Maryland's second-highest ranking Episcopal bishop, Heather Cook, 58, is now staring at a sentence of up to 21 years in prison and $20,000 in potential fines after Baltimore's new state's attorney, Marilyn J. Mosby, announced Friday that she'll be charged with multiple crimes, including driving under the influence, causing an accident due to texting while driving, and leaving the scene of a fatal accident that claimed the life of 41-year-old married father of two, Thomas Palermo, on Dec. 27.
Ending weeks of speculation over the bishop's suspected sobriety at the time of the deadly incident, Mosby noted in a statement that Cook registered a staggering .22 breathalyzer reading shortly after the fatal collision, just shy of the .27 reading she registered in the 2010 DUI incident that Episcopalian leaders failed to reveal to the general convention of delegates who elected Cook to the esteemed position in the Diocese of Maryland last spring.
While noting that Cook is presumed innocent until found guilty beyond a reasonable doubt, Mosby said: "The State's Attorney's Office is committed to applying justice fairly and equally, no one is above the law. As concerned members of the public, I ask for your patience and understanding as we allow justice to run its course."
Cook turned herself in to police Friday afternoon and was being held at Central Booking. A District Court commissioner set her bail at $2.5 million according to The Baltimore Sun. The criminal charges filed against the bishop are listed as: negligent manslaughter by vehicle, which comes with a maximum 10-year prison term and/or $5,000 fine; negligent manslaughter by vehicle, which comes with a maximum 3-year prison term and/or $5,000 fine; driving under the influence resulting in a homicide, which comes with a maximum 5-year prison term and/or $5,000 fine, and the charge of homicide involving an auto or boat while Impaired, which comes with a maximum 3-year prison term and/or $5,000 fine.
The bishop also faces traffic charges listed as: duty of driver to remain at the scene of an accident resulting in bodily injury; duty of driver to remain at an accident resulting in death; use of a text messaging device while driving causing an accident with death or serious bodily injury, and driving under the influence of alcohol.
According to the statement of probable cause, both Palermo and Cook were allegedly traveling in the same direction — southbound on Roland Avenue when Cook, who was texting while driving, veered off to her right into the bike lane striking Palermo from the rear. The hit caused Palermo to crash into the hood and windshield of Cook's 2001 Subaru (it did not indicate whether or not this was the same 2001 Subaru wagon she was driving at the time of the 2010 incident).
Cook allegedly left the scene for approximately 30 minutes then returned to see what had happened and drove home to her apartment. A short while later she left her apartment and returned to the scene where she was detained by police and given a breathalyzer test where she registered the .22 reading.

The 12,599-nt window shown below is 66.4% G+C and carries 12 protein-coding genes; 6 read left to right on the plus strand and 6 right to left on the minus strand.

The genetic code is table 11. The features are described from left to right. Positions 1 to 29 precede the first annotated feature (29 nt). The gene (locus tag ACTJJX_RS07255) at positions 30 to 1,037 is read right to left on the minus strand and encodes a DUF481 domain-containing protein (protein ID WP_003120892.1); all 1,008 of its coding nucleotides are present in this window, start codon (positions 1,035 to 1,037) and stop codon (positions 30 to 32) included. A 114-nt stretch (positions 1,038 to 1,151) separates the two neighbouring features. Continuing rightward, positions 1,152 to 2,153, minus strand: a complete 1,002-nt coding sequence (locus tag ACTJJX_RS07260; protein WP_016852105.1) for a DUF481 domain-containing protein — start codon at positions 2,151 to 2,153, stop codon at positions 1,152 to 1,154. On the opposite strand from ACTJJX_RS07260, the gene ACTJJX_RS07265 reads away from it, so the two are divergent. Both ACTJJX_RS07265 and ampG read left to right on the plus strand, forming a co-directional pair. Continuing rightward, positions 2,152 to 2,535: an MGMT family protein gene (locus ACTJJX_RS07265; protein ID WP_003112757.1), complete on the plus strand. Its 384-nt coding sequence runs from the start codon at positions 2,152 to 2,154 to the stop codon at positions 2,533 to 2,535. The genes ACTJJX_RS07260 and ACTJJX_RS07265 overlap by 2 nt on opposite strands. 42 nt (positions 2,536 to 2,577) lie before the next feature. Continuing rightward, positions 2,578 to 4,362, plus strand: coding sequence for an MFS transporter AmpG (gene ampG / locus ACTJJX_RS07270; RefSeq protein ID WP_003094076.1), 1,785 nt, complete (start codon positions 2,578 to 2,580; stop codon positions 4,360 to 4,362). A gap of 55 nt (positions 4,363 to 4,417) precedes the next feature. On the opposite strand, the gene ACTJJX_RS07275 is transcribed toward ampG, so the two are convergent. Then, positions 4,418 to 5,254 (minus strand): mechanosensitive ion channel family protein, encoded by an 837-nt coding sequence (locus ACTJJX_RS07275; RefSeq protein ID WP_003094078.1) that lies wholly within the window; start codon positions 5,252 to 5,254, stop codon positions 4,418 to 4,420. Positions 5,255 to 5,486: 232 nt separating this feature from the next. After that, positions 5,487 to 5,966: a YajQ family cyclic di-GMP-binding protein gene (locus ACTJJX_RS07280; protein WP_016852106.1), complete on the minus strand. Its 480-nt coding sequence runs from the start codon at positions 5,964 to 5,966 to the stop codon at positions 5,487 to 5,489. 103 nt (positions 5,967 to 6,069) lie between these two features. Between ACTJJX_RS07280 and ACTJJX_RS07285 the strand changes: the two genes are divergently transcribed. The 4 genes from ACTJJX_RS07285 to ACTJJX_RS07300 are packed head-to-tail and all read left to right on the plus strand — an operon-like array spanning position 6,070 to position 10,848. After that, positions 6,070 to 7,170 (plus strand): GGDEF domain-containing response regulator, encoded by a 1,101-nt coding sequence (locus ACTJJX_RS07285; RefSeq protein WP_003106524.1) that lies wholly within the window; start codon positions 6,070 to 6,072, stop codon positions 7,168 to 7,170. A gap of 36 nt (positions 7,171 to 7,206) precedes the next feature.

Since news of the incident broke Cook and the Episcopalian Church leadership have incurred the wrath of the cycling community and many Episcopalians who allege that the church leadership did not disclose her pervious 2010 DUI charge before her election.
The Christian Post reached out to Cook's high-powered lawyer David Irwin of the law firm Irwin Green & Dexter Friday morning, but he said he was unable to comment because he had yet to see the statement of charges against his client.
In a statement Friday, The Episcopal Diocese of Maryland said they would respect the rule of law and are praying for a just outcome.
"With the announcement today by civil authorities of charges against Heather Cook in the tragic death of Thomas Palermo, the Episcopal Diocese of Maryland reaffirms its respect for the course of action the legal system is taking and prays for a just outcome in this case," said the Diocese.
"I want to thank the Baltimore Police Department and the state's attorney's office for the thoroughness and care by which they have handled and investigated this case," said the Rt. Rev. Eugene Taylor Sutton, bishop of the Episcopal Diocese of Maryland.
"On behalf of everyone in the Episcopal Diocese of Maryland, please know that we are deeply heartbroken over this, and we cry for the Palermo family, our sister Heather and all in the community who are hurting," he continued.
"Our Lord Jesus would be a healing presence in the midst of this tragic situation, and we are seeking ways to walk in his footsteps in the days and months ahead. As we do so we are truly being the church, and we will always be guided by our core Christian values of personal accountability, compassion and respect for the rule of law," he added.
On Jan. 2, the Episcopal Church also opened a disciplinary process, known internally as Title IV for the section of the Church's constitution dealing with discipline procedures, against Cook. The results of that process could likely lead to her dismissal as bishop.